Suspended Restaurant Opens in Santa Catarina and Bank of Mexico Opens New Interactive Museum
New Restaurant in Brazil Takes Guests to New Heights
Suspended more than 40 meters above ground, Gitanna Lounge Air brings a new meaning to elevating the senses. The breathtaking dining attraction is a first for Balneário Camboriú, a popular beach city in the southern Brazilian state of Santa Catarina. The attraction takes guests on a multisensory experience, overlooking a city landscape adorned with skyscrapers, while enjoying dishes from menus developed by renowned chefs Gabriel Dür-rewald and Leno Dürrewald. Guests can choose from five menus/experiences that range from 40 to 70 minutes long and include brunch, lunch, happy hour, dinner, and more. Up to 20 participants are seated together to dine and drink, all while suspended in the air via the raised platform.
“It’s different from being in the tallest building in Balneário Camboriú, it’s different from being in a helicopter, it’s different from being on a plane … it’s inexplicable,” says Geninho Goes, secretary of Balneário Camboriú tourism. This innovative dining concept can be found worldwide in about 70 countries.
The Bank of Mexico Opens a New Interactive Museum in Mexico City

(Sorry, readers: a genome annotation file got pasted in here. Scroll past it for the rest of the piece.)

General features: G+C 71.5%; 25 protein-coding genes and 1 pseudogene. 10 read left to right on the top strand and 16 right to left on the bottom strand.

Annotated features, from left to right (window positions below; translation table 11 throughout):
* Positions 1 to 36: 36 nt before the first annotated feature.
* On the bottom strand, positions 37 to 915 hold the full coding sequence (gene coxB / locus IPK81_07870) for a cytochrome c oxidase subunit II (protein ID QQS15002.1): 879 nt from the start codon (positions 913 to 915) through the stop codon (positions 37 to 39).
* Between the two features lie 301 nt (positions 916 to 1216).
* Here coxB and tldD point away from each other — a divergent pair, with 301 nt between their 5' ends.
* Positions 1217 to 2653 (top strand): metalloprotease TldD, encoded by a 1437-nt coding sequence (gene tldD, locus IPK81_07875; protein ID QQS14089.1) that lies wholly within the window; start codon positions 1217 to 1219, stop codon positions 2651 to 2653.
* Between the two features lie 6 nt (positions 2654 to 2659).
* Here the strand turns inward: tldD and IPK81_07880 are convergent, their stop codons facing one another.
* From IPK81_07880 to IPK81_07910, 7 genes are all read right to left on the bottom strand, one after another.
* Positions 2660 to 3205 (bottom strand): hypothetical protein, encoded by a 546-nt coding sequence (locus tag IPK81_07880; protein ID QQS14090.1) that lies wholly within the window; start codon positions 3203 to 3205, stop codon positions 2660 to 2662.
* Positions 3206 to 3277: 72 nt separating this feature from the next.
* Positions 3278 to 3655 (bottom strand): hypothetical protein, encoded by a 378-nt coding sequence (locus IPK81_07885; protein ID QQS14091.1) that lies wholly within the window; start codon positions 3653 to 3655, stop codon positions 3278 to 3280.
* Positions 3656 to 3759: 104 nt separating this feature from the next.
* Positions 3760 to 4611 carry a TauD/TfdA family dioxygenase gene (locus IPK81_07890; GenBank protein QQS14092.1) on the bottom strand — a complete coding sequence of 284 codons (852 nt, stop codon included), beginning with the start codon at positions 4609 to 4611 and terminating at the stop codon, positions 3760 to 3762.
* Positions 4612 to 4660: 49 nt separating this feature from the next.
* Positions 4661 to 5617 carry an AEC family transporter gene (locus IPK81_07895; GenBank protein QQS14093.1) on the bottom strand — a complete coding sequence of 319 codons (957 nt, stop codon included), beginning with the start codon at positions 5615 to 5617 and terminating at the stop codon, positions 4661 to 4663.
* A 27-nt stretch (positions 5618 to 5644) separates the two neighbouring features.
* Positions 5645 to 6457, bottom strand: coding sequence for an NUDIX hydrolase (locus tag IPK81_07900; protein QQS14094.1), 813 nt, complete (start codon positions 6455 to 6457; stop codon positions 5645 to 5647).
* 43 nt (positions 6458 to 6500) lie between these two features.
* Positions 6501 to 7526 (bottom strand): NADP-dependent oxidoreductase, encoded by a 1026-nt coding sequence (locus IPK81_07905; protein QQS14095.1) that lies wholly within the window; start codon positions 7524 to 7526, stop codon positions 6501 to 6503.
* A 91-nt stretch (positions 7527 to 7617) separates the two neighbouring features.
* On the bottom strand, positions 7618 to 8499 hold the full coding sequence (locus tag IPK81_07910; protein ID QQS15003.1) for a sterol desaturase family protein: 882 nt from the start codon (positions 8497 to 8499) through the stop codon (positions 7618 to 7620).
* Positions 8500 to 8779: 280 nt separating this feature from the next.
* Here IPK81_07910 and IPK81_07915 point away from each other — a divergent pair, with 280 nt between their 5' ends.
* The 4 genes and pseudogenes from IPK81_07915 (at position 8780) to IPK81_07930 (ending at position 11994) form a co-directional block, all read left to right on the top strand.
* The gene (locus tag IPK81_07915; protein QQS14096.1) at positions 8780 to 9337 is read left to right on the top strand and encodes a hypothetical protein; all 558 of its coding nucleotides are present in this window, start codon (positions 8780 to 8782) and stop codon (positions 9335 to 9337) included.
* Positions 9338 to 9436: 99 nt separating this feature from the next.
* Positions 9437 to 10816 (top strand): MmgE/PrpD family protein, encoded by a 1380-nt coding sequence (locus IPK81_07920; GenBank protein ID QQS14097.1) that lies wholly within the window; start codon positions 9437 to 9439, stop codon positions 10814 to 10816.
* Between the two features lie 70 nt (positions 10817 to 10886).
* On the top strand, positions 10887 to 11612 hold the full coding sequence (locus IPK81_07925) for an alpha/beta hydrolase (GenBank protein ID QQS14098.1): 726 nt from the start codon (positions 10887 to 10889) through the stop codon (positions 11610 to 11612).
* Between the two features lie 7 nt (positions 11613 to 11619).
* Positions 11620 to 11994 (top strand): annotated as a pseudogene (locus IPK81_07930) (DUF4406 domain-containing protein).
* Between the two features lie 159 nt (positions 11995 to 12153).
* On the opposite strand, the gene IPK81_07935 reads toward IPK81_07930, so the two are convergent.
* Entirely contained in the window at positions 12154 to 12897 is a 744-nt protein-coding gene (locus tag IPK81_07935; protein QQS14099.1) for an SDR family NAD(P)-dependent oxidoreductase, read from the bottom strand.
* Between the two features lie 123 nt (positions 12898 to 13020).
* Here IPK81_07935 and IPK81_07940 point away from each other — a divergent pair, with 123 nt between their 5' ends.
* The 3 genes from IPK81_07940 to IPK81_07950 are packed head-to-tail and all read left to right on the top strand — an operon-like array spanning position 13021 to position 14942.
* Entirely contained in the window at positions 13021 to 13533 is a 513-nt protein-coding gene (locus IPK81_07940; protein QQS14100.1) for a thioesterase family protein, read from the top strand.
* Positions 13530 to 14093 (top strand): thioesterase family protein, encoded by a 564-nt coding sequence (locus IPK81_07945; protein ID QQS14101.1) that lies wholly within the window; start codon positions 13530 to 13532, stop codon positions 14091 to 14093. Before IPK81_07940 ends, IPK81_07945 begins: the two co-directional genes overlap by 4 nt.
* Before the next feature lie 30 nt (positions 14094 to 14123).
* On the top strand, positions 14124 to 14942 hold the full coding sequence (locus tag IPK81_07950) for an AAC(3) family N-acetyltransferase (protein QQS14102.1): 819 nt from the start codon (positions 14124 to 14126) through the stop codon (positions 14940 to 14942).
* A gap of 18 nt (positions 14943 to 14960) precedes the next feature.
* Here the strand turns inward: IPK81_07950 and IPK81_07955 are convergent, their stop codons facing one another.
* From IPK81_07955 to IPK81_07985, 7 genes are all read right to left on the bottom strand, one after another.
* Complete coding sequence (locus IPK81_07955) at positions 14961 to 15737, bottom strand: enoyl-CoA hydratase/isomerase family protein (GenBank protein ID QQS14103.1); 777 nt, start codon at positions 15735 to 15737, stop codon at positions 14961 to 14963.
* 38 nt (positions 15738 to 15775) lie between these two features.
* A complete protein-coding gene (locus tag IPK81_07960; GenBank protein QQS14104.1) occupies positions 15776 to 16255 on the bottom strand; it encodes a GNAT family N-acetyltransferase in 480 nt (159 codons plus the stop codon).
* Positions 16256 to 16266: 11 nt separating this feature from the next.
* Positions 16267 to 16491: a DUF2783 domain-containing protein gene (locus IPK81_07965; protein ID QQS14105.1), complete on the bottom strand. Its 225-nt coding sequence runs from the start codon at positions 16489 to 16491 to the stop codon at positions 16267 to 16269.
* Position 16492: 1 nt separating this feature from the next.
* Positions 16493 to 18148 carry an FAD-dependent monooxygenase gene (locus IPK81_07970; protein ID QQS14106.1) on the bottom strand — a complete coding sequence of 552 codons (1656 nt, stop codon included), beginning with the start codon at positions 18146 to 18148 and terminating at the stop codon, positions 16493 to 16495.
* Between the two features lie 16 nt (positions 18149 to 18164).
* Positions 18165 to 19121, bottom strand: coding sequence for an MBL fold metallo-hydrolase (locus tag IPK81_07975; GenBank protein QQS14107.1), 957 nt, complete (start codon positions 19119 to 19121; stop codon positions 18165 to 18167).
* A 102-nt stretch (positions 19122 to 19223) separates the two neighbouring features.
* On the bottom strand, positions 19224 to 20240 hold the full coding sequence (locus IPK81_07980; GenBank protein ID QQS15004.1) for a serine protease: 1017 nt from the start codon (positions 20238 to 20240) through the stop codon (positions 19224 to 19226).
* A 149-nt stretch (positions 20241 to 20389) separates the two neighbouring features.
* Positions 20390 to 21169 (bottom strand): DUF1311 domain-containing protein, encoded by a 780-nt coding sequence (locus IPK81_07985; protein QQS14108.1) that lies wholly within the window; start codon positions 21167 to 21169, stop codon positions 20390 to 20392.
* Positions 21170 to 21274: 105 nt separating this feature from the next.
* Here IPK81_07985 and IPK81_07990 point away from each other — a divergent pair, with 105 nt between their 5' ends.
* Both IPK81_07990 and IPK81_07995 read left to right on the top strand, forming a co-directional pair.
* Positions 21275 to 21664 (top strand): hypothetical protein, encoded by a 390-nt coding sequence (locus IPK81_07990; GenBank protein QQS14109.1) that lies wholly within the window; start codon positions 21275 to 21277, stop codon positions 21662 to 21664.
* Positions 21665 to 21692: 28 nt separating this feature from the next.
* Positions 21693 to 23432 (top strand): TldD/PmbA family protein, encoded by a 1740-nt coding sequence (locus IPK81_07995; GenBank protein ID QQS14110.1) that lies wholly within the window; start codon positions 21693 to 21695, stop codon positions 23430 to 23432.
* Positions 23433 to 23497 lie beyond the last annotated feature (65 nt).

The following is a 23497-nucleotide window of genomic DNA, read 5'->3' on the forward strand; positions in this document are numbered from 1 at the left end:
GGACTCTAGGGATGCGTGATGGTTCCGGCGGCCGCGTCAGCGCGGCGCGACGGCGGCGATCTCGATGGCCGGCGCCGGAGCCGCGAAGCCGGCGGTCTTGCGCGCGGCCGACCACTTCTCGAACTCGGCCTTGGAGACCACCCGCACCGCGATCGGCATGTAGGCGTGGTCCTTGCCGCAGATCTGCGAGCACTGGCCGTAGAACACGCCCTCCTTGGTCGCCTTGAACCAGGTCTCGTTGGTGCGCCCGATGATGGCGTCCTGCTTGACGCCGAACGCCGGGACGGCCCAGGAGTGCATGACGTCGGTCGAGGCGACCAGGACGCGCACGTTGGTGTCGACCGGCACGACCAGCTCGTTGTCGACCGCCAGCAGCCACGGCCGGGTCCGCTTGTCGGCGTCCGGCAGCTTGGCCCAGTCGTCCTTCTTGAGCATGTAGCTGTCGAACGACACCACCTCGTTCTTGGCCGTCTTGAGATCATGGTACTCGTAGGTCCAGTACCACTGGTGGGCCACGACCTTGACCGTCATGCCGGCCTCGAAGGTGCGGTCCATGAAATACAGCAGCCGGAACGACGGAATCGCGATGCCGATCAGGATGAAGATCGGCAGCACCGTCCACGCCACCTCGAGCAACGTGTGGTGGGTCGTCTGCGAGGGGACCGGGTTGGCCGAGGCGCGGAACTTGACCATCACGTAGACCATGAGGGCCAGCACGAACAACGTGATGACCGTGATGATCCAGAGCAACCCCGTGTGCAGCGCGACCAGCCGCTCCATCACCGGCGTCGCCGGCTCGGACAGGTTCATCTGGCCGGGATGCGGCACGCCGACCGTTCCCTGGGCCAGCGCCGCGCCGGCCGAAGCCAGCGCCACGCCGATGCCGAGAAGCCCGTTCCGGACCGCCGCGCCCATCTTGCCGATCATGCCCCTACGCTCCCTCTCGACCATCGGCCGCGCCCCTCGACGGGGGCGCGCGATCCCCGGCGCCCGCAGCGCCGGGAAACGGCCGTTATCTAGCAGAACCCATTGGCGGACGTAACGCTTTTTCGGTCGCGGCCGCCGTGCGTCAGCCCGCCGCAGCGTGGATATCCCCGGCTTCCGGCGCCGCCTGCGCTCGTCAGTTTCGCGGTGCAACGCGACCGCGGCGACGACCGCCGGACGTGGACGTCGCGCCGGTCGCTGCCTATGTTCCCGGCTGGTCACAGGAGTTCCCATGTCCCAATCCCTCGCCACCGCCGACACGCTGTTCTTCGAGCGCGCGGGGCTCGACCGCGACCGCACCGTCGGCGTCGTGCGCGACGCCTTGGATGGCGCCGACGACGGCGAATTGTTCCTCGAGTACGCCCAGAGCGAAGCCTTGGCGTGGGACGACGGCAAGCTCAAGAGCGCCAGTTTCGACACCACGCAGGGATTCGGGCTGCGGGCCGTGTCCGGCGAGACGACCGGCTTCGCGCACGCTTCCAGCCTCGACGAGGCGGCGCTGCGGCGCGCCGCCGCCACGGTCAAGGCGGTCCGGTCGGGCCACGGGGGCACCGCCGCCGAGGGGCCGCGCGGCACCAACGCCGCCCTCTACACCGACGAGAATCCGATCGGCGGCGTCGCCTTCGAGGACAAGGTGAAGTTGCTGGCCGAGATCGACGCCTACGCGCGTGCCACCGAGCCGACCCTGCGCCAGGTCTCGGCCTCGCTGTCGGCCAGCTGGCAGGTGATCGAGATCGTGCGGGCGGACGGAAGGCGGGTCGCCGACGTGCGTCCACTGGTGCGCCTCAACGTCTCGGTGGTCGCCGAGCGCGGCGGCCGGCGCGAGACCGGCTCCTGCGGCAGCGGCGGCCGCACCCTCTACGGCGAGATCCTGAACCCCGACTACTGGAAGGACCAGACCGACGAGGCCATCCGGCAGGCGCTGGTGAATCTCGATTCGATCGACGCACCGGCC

Within the busy streets of Mexico City, fans of the popular Spanish series “Money Heist” can now experience what it’s like to be inside a bank vault in one of Mexico’s historic banks. After almost 90 years of being closed to visitors, the Bank of Mexico reopened its doors and announced the opening of the Museo Banco de México (Bank of Mexico Museum) with the hope of building a relationship between the institution and society. The interactive museum can be found inside the historic building, known for being eclectic in style on the outside and art deco on the inside. Some of the interactive experiences include larger-than-life projection shows, the Bank of Mexico’s most significant coin collections that tell the story of the country’s banking history, and educational galleries and activities on the value of money and how currency is made. Entry to the museum is free, but guests are recommended to make reservations online.